An Interview with Don MossiConducted by James Floto and Randy Rosenblatt in 1995.
Ukiah is a quiet little Northern California town, located at the edge of the wine country, in southern Mendocino County, roughly 150 miles from San Francisco. His baseball cards indicate that Don's birthplace was St. Helena, another small town, located in Sonoma County. He said that although he was born in St. Helena and moved back there during his major league career, he was actually raised in the San Francisco suburb of Daly City, near the present site of Candlestick Park.
"Us kids played ball all day long- My Summer League team basically came out of my high school team. A lot of good ballplayers came from the San Francisco area in those days." Like Joe DiMaggio and Frankie Crosetti, Wally Berger and Lefty O'Doul, Frank Robinson and Vada Pinson. Scouts flocked to the Bay Area and Mossi was signed by Cleveland right out of high school.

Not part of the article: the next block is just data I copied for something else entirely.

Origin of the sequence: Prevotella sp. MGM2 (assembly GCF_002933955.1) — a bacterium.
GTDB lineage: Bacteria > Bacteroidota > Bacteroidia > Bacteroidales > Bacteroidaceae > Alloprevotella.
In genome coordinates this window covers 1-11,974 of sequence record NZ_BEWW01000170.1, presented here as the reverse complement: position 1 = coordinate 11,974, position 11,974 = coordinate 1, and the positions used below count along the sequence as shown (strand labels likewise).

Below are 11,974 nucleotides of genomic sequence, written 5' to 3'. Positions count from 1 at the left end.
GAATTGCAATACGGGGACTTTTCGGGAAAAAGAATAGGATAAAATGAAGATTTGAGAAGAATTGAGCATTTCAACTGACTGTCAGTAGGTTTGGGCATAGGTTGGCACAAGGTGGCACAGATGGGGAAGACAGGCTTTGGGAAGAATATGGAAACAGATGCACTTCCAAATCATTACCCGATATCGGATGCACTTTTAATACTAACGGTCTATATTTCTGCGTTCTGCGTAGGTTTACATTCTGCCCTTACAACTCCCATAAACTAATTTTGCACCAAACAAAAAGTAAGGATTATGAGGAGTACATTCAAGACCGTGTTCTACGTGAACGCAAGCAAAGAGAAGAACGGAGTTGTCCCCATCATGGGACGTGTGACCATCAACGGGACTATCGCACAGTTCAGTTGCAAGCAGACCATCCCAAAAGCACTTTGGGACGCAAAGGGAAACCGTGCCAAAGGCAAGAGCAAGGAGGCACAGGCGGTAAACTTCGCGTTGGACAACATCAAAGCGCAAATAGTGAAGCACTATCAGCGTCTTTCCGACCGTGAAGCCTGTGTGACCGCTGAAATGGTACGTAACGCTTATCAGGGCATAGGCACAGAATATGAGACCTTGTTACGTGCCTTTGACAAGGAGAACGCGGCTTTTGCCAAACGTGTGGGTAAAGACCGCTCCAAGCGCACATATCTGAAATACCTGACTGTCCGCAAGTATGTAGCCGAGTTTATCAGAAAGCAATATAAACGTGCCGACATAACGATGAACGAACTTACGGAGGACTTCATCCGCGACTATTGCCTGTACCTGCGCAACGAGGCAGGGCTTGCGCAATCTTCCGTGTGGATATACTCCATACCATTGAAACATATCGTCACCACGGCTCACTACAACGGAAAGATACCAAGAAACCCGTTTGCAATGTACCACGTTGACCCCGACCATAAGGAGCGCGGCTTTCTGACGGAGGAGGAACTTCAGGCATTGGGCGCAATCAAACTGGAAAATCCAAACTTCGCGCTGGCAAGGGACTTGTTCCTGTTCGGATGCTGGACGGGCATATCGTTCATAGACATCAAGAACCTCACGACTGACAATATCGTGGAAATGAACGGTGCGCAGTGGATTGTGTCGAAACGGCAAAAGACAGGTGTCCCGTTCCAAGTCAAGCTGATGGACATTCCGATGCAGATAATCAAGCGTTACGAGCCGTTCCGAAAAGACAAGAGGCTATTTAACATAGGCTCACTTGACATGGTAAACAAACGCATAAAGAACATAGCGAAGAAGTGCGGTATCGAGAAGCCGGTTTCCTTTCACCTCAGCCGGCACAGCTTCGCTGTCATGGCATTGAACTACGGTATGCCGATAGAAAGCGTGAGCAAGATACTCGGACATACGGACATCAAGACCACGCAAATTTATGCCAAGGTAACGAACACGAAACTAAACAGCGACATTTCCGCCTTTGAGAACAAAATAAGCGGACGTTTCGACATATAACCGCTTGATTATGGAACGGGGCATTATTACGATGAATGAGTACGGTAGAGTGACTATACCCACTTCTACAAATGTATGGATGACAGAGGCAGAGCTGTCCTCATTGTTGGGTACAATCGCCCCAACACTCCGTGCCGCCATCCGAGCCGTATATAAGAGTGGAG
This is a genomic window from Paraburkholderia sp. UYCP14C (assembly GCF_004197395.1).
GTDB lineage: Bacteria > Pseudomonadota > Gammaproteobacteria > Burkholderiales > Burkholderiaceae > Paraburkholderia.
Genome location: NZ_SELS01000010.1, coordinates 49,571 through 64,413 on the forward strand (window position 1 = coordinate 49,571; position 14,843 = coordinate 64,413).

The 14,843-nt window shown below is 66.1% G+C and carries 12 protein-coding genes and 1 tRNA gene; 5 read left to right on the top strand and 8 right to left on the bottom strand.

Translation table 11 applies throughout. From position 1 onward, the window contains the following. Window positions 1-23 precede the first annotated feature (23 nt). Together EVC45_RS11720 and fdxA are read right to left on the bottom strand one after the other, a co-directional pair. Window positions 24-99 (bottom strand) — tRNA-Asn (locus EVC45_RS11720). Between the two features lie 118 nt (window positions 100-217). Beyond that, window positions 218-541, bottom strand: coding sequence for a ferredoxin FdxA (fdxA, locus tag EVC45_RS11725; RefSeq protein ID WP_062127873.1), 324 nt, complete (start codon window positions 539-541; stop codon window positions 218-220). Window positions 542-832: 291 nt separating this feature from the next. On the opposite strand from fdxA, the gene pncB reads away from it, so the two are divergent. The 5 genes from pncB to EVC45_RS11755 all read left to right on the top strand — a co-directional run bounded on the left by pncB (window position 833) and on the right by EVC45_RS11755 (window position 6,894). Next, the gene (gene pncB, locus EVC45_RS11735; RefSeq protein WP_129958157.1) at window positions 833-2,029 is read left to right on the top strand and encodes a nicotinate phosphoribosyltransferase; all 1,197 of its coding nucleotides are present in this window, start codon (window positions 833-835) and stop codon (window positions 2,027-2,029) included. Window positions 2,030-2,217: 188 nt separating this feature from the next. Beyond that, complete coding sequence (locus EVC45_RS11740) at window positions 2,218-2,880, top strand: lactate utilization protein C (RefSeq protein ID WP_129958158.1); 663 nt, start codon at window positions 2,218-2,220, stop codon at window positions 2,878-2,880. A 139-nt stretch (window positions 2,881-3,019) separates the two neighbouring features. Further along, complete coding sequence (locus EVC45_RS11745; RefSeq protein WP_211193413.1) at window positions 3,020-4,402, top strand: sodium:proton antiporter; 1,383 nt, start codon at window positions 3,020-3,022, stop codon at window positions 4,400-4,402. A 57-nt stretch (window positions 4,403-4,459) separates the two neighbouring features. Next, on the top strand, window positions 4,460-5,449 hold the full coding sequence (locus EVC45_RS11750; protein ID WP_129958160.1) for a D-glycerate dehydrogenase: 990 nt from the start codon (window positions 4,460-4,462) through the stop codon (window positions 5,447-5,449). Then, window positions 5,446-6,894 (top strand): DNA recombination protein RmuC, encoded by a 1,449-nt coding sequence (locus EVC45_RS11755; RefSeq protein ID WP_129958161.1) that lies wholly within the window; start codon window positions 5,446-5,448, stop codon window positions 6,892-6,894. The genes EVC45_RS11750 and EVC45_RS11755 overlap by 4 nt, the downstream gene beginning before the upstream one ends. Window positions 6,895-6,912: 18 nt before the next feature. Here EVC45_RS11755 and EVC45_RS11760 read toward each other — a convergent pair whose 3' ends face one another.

He started with Bakersfield of the California League, where he was teammates with another California boy who would do well in the majors, Mike (the Bear) Garcia. By 1953 Don was with Wilkes-Barre of the Eastern League, where he had a great season. Looking over his record, I noticed he had a great strikeout-to-walk ratio (932/385) in the majors, but that he had been very wild in his early days in the minors. He said that he changed from a two-finger to a three-finger hold on the ball around '53 and that eliminated the control problem. After his good showing in 1953, Mossi was sent to spring training of '54 with the big club. He thought he had little chance of making the pitching-rich Indians. Mossi, who like most ballplayers in those days had to work winters to support his family, says if he hadn't survived the cut he would have quit pro ball and gone into carpentry or construction. However, it was his fifth year in pro ball, and in those days a club had to put a fifth year player on the major league roster or release him on waivers. Cleveland's management obviously saw his potential, especially now that he had his fastball under control.